Of the 31225 prescriptions dispensed during the study period, clarification contacts were made for 2.0% (147/7532) of new ePrescriptions and 1.2% (79/6833) of new non-electronic prescriptions. This represented a relative risk (RR) of 1.7 (95% CI 1.3–2.2) for new ePrescriptions compared to new non-electronic prescriptions. The increased RR was mainly due to 'Dosage and directions for use', which had an RR of 7.6 (95% CI 2.8–20.4) when compared to other clarification contacts. In all, 89.5% of the suggested pharmacist interventions were accepted by the prescriber, 77.7% (192/247) as suggested and an additional 11.7% (29/247) after a modification during contact with the prescriber.
The increased proportion of prescriptions necessitating a clarification contact for new ePrescriptions compared to new non-electronic prescriptions indicates the need for an increased focus on quality aspects in ePrescribing deployment. ETP technology should be developed towards a two-way communication between the prescriber and the pharmacist with automated checks of missing, inaccurate, or ambiguous information. This would enhance safety and quality for the patient and also improve efficiency and cost-effectiveness within the health care system.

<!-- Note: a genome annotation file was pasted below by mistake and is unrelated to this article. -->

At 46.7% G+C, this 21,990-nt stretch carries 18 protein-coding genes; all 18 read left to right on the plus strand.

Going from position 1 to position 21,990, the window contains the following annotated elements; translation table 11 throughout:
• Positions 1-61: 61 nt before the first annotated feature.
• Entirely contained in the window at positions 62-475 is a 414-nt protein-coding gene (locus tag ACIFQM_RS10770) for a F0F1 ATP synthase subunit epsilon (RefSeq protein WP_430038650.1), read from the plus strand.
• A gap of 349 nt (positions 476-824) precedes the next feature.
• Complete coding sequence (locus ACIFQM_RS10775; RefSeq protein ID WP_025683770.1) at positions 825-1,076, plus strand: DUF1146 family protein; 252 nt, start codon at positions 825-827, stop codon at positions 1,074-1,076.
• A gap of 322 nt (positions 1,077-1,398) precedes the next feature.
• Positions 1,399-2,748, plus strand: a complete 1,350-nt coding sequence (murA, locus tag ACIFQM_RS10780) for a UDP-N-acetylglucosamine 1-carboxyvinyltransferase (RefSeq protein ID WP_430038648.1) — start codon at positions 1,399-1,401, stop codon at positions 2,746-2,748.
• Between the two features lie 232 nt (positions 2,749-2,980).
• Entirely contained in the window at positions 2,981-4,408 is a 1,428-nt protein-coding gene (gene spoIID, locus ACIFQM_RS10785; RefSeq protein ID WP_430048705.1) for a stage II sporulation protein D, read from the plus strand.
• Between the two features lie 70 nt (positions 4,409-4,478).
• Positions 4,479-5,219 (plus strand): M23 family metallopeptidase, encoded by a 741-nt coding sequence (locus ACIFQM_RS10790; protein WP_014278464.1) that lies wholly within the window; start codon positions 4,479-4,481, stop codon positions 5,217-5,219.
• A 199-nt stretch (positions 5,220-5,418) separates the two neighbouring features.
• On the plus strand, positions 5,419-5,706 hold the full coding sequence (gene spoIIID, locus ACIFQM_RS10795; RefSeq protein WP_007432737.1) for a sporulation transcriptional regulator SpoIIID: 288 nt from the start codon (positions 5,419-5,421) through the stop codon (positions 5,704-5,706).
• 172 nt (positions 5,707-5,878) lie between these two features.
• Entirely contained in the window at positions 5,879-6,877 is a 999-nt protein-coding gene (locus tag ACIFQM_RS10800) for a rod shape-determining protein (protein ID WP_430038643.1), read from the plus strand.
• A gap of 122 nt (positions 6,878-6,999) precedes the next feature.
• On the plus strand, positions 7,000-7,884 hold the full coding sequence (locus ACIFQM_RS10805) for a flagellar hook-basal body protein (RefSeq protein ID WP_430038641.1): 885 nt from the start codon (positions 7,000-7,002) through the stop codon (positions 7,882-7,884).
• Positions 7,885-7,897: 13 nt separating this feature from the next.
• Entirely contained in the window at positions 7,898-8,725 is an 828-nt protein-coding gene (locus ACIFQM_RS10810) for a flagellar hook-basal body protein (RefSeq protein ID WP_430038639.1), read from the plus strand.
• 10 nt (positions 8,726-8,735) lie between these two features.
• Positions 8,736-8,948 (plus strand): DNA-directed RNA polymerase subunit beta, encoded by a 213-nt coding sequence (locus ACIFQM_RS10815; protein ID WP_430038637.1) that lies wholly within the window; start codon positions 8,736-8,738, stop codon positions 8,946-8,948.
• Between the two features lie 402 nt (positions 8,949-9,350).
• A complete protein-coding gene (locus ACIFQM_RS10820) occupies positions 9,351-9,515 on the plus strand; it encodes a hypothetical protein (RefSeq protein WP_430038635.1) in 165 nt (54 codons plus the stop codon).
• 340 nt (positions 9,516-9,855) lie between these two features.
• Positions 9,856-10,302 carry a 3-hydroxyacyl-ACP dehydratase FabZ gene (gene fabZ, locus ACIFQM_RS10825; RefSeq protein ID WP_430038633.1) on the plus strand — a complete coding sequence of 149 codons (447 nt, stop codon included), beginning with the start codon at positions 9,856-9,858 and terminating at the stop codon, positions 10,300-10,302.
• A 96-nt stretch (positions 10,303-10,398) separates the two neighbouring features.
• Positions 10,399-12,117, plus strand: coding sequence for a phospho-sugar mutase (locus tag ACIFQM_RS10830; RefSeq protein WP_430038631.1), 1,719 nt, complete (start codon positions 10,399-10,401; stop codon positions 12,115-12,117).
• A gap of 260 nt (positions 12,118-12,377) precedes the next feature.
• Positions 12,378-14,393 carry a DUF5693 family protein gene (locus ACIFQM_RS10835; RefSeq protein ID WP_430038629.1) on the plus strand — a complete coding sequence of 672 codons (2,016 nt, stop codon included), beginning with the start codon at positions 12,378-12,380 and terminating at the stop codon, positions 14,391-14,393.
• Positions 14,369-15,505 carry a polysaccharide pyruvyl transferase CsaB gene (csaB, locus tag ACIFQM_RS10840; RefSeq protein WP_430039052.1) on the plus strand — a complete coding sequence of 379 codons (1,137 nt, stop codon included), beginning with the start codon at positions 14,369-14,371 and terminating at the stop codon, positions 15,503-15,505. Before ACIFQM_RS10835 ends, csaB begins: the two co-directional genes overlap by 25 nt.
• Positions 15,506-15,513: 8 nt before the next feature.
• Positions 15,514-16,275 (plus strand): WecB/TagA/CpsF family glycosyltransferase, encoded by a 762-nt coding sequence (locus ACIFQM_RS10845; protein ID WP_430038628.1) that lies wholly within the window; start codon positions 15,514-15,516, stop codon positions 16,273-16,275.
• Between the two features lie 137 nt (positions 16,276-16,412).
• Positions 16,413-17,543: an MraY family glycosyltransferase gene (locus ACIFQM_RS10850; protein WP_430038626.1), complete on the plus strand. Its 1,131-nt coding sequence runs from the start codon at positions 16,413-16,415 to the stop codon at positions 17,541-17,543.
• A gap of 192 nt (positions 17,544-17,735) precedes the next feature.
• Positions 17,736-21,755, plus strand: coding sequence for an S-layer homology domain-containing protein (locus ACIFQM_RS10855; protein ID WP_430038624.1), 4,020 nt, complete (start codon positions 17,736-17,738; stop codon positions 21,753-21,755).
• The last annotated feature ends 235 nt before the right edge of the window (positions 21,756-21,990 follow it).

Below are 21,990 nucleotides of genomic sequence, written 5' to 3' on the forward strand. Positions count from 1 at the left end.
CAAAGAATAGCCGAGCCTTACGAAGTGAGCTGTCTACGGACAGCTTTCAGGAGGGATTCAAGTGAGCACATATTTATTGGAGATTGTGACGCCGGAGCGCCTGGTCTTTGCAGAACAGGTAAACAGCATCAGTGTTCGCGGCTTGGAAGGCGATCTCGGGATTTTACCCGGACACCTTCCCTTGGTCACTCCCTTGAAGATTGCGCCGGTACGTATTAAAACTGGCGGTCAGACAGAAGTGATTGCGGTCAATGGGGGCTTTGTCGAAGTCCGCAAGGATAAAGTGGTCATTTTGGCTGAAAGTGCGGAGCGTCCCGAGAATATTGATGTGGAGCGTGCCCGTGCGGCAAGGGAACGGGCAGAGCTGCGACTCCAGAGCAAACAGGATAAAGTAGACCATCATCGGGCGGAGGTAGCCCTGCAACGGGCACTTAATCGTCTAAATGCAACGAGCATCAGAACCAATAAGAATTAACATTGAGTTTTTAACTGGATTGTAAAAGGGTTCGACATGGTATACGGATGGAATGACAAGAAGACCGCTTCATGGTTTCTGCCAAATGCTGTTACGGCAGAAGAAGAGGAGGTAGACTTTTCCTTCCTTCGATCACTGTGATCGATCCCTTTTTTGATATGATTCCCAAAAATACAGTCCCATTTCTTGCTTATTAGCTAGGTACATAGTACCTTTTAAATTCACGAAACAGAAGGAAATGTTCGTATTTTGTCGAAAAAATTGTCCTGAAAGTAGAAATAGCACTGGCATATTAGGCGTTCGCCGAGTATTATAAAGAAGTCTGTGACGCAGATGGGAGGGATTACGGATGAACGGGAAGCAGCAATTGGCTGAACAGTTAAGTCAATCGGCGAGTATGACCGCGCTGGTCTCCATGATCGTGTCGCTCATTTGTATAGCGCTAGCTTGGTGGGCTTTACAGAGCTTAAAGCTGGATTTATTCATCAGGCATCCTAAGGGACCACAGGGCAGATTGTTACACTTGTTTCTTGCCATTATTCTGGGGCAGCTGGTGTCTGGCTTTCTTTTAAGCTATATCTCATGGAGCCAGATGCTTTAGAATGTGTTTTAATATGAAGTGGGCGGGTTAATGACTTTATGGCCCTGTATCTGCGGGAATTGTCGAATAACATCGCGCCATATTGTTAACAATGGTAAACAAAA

The introduction of electronic transfer of prescriptions (ETP), or ePrescriptions, in ambulatory health care has been suggested to have a positive impact on the prescribing and dispensing processes implying that ePrescribing can improve safety, quality, efficiency and cost-effectiveness [1-10].